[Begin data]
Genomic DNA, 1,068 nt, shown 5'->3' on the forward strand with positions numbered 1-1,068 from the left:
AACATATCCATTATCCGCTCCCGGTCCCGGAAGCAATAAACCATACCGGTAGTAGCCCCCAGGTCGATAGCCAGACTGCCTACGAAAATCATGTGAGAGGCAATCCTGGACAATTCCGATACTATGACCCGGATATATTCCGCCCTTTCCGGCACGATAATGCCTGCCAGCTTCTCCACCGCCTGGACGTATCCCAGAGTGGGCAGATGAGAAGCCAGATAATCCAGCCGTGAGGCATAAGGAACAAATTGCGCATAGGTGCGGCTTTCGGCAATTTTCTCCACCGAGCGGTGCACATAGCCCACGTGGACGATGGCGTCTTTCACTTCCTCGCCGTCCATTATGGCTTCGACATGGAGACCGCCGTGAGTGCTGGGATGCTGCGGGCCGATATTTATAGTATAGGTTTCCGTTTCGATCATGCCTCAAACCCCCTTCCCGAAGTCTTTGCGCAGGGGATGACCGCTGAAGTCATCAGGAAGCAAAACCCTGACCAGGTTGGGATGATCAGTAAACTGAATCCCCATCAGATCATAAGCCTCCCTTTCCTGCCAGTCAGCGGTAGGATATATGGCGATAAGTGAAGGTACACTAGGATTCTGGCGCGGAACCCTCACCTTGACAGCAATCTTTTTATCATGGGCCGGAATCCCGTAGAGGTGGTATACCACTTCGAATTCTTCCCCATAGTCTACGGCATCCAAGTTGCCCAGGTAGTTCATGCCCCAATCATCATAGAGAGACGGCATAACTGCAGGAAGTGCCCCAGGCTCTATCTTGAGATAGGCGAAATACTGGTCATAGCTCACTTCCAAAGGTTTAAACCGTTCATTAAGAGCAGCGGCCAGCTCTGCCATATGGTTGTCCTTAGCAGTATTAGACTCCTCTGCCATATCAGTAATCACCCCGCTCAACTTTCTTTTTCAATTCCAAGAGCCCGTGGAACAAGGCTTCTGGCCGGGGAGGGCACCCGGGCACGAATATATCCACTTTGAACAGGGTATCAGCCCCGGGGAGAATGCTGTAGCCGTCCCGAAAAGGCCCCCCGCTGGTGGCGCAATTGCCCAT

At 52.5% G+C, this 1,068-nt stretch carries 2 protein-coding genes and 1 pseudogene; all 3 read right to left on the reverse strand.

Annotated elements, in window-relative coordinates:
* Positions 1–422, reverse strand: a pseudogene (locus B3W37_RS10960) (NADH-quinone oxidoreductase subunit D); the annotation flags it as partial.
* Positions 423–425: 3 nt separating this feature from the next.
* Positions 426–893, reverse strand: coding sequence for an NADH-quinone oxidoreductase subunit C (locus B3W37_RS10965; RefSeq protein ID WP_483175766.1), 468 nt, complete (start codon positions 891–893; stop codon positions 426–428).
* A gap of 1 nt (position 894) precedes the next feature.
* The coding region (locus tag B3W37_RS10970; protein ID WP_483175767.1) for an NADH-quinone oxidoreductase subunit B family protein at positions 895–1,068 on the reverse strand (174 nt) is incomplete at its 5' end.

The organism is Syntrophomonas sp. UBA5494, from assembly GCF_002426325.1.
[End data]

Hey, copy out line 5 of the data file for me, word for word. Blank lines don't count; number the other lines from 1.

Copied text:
* Positions 1–422, reverse strand: a pseudogene (locus B3W37_RS10960) (NADH-quinone oxidoreductase subunit D); the annotation flags it as partial.